The quick perception of Mrs Keswick told her that it was time to terminate the interview. “I will not say anything more to you now, Robert,” she said. “Of course you have been surprised at my coming to you to-day, and accepting your offer of marriage, and you must have time to quiet your mind, and think it over. I don’t doubt your affection, Robert, and I don’t want to hurry you. I am going to stay here to-night, so that we can have plenty of time to settle everything comfortably. I’ll go now and get one of the servants to show me to a room where I can take off my things. I’ll see you again at dinner.”
And, with a smile of antiquated coyness, she left the room.
Mr Brandon was not a weak man, nor one very susceptible to outside influences, but, in the whole course of his life, nothing so extraordinarily nerve-stirring had occurred to him as this visit of old Mrs Keswick, endeavoring to appear in the character of the young creature he had wooed some forty-five years before. For a long time, Mrs Keswick had been the enemy of himself and his family; and many a bitter onslaught she had made upon him, both by letter, and by word of mouth. These he had borne with the utmost bravery and coolness, and there were times when they even afforded him entertainment. But this most astounding attack was something against which no man could have been prepared; and Mr Brandon, suddenly pounced upon in the midst of his comfortable bachelordom by a malevolent sorceress and hurled back to the days of his youth, was shown himself kneeling, not at the feet of a fair young girl, but before a horrible old woman.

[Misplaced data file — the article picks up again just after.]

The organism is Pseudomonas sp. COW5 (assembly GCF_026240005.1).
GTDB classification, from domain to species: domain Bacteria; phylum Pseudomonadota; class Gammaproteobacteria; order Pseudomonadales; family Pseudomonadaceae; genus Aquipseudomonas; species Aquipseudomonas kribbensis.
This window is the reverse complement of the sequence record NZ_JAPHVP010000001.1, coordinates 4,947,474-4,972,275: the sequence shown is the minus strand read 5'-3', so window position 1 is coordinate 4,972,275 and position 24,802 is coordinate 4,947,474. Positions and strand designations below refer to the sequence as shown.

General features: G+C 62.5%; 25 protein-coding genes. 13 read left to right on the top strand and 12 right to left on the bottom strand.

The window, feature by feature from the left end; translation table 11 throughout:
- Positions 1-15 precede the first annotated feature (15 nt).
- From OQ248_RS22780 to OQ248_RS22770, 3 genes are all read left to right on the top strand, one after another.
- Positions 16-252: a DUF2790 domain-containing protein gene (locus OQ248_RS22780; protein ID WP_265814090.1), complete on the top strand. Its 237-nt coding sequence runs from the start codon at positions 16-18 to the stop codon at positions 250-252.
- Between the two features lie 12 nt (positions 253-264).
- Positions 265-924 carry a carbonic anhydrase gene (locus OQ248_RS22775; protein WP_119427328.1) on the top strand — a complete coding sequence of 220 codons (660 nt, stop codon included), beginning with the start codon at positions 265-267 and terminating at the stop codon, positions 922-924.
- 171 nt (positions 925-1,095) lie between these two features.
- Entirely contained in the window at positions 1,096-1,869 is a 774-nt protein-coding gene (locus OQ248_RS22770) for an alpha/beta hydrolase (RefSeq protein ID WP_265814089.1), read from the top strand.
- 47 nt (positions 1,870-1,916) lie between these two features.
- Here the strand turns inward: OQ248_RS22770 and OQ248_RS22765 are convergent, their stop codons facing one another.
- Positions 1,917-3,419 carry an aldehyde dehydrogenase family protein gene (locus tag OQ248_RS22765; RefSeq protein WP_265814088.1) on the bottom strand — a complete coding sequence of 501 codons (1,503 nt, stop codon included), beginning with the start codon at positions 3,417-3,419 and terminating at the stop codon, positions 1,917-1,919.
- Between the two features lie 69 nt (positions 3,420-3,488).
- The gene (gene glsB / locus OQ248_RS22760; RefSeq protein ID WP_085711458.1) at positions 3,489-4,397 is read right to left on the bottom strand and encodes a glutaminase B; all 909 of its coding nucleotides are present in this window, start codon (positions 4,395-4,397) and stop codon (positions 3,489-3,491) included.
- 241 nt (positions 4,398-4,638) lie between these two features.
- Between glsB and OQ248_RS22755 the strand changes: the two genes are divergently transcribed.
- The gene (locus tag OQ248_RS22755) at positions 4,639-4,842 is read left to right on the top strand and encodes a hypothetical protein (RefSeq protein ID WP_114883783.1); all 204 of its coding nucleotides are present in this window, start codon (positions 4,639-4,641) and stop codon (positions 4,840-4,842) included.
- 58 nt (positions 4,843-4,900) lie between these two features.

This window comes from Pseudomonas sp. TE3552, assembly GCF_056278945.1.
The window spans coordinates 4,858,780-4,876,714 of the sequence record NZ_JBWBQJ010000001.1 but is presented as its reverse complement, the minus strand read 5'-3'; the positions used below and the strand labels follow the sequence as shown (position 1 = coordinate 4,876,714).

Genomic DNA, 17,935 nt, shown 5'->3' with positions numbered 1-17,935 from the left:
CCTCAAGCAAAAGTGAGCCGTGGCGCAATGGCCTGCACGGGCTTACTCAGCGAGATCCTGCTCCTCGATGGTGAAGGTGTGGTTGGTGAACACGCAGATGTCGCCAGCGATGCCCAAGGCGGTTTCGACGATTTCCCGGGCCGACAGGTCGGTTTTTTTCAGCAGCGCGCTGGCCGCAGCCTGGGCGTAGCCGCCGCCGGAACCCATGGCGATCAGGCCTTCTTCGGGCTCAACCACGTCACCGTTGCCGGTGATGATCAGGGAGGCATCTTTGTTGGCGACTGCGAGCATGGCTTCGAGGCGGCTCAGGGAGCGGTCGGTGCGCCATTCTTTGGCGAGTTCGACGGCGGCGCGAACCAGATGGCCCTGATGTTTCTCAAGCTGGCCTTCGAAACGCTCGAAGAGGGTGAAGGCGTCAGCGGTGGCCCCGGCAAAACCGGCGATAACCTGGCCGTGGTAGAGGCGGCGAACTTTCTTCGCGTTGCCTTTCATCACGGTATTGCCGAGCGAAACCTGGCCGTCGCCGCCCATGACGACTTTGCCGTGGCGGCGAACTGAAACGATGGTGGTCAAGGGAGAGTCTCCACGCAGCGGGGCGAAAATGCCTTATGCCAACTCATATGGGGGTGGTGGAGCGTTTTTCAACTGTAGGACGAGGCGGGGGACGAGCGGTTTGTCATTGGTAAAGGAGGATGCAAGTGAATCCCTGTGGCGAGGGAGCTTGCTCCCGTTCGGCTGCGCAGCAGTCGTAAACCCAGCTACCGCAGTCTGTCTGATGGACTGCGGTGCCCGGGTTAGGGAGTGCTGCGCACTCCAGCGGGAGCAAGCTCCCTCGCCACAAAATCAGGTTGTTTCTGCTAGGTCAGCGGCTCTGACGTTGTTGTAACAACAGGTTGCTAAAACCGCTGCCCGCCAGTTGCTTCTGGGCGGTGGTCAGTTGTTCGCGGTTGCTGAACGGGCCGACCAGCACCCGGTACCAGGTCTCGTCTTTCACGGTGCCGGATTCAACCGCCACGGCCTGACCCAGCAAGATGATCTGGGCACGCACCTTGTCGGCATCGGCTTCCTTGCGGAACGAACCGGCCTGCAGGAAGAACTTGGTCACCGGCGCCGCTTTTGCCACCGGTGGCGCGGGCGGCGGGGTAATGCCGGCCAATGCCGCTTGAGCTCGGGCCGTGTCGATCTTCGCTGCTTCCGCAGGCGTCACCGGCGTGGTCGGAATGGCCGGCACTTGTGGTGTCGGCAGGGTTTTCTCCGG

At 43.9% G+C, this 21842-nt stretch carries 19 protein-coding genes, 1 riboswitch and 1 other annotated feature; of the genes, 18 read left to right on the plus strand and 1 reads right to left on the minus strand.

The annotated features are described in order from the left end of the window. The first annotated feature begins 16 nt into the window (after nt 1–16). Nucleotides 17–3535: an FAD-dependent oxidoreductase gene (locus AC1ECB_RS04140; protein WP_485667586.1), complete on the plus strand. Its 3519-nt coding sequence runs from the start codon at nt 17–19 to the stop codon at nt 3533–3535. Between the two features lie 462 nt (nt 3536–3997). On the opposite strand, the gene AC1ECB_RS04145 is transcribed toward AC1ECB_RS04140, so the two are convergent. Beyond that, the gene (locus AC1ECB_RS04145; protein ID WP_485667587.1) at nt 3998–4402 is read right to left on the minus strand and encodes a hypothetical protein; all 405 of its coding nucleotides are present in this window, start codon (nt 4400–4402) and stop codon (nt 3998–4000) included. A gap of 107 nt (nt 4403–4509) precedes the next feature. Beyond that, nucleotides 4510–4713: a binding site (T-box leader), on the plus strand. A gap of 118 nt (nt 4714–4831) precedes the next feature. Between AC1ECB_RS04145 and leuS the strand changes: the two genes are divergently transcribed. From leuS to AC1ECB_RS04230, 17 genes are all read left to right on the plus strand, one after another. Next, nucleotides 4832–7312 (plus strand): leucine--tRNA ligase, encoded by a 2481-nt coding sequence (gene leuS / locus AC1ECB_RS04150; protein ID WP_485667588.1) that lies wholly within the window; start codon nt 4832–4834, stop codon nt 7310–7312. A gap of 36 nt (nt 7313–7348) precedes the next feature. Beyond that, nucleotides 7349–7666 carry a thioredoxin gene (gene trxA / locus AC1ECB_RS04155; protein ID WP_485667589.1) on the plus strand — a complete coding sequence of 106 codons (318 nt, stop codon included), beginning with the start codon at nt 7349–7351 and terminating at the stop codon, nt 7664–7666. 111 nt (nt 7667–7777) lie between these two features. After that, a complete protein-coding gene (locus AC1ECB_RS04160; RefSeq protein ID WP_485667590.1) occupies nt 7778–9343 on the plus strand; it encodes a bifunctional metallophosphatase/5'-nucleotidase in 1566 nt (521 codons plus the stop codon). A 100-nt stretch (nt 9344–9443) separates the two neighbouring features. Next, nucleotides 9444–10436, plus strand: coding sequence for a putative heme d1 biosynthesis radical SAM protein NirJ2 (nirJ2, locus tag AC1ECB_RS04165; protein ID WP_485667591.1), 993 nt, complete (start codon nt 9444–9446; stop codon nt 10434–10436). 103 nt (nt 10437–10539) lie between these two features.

This amazing and startling state of affairs was too much for him immediately to comprehend. It stunned and bewildered him. Such, indeed, was the effect upon him that the first act of his mind, when he was left alone, and it began to act, was to ask of itself if there were really any grounds upon which Mrs Keswick could, with any reason, take up her position? The absolute absurdity of her position, however, became more and more evident, as Mr Brandon’s mind began to straighten itself and stand up. And now he grew angry. Anger was a passion with which he was not at all unfamiliar, and the exercise of it seemed to do him good. When he had walked up and down his library for a quarter of an hour, he felt almost like his natural self; and with many nods of his head and shakes of his fist, he declared that the old woman was crazy, and that he would bundle her home just as soon as he could.
By dinner-time he had cooled down a good deal, and he resolved to treat her with the respect due to her age and former condition of sanity; but to take care that she should not again be alone with him, and to arrange that she should return to her home that day.